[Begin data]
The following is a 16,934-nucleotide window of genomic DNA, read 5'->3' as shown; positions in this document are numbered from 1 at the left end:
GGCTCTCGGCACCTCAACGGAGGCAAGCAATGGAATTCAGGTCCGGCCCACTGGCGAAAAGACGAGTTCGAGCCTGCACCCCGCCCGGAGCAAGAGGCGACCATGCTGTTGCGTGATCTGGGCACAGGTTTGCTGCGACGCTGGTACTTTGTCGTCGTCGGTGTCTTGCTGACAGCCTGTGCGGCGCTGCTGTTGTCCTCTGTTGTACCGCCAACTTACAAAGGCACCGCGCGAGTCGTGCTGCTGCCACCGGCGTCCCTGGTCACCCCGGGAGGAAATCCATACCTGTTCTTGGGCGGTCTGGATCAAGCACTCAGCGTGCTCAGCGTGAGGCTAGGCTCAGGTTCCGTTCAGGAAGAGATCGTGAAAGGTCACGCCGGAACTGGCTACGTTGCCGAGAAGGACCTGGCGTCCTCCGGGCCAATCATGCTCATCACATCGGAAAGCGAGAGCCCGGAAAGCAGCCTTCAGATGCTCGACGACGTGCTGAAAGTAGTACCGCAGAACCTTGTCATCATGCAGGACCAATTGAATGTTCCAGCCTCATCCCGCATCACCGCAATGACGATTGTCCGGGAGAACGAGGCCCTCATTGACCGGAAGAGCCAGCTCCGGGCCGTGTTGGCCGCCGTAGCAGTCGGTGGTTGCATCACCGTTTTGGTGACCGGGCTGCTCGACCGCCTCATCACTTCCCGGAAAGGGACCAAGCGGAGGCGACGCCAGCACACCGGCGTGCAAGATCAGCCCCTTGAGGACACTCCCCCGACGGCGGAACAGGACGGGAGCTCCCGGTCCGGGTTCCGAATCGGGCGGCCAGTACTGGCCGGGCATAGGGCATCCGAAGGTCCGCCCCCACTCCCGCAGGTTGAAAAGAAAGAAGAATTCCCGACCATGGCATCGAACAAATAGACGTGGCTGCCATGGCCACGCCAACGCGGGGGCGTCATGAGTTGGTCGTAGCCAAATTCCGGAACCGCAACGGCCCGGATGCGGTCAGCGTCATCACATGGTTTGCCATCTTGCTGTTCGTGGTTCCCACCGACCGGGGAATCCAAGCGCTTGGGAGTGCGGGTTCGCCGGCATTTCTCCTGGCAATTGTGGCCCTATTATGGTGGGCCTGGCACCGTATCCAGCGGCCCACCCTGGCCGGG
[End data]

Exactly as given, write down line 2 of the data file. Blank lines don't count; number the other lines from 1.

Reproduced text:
GGCTCTCGGCACCTCAACGGAGGCAAGCAATGGAATTCAGGTCCGGCCCACTGGCGAAAAGACGAGTTCGAGCCTGCACCCCGCCCGGAGCAAGAGGCGACCATGCTGTTGCGTGATCTGGGCACAGGTTTGCTGCGACGCTGGTACTTTGTCGTCGTCGGTGTCTTGCTGACAGCCTGTGCGGCGCTGCTGTTGTCCTCTGTTGTACCGCCAACTTACAAAGGCACCGCGCGAGTCGTGCTGCTGCCACCGGCGTCCCTGGTCACCCCGGGAGGAAATCCATACCTGTTCTTGGGCGGTCTGGATCAAGCACTCAGCGTGCTCAGCGTGAGGCTAGGCTCAGGTTCCGTTCAGGAAGAGATCGTGAAAGGTCACGCCGGAACTGGCTACGTTGCCGAGAAGGACCTGGCGTCCTCCGGGCCAATCATGCTCATCACATCGGAAAGCGAGAGCCCGGAAAGCAGCCTTCAGATGCTCGACGACGTGCTGAAAGTAGTACCGCAGAACCTTGTCATCATGCAGGACCAATTGAATGTTCCAGCCTCATCCCGCATCACCGCAATGACGATTGTCCGGGAGAACGAGGCCCTCATTGACCGGAAGAGCCAGCTCCGGGCCGTGTTGGCCGCCGTAGCAGTCGGTGGTTGCATCACCGTTTTGGTGACCGGGCTGCTCGACCGCCTCATCACTTCCCGGAAAGGGACCAAGCGGAGGCGACGCCAGCACACCGGCGTGCAAGATCAGCCCCTTGAGGACACTCCCCCGACGGCGGAACAGGACGGGAGCTCCCGGTCCGGGTTCCGAATCGGGCGGCCAGTACTGGCCGGGCATAGGGCATCCGAAGGTCCGCCCCCACTCCCGCAGGTTGAAAAGAAAGAAGAATTCCCGACCATGGCATCGAACAAATAGACGTGGCTGCCATGGCCACGCCAACGCGGGGGCGTCATGAGTTGGTCGTAGCCAAATTCCGGAACCGCAACGGCCCGGATGCGGTCAGCGTCATCACATGGTTTGCCATCTTGCTGTTCGTGGTTCCCACCGACCGGGGAATCCAAGCGCTTGGGAGTGCGGGTTCGCCGGCATTTCTCCTGGCAATTGTGGCCCTATTATGGTGGGCCTGGCACCGTATCCAGCGGCCCACCCTGGCCGGG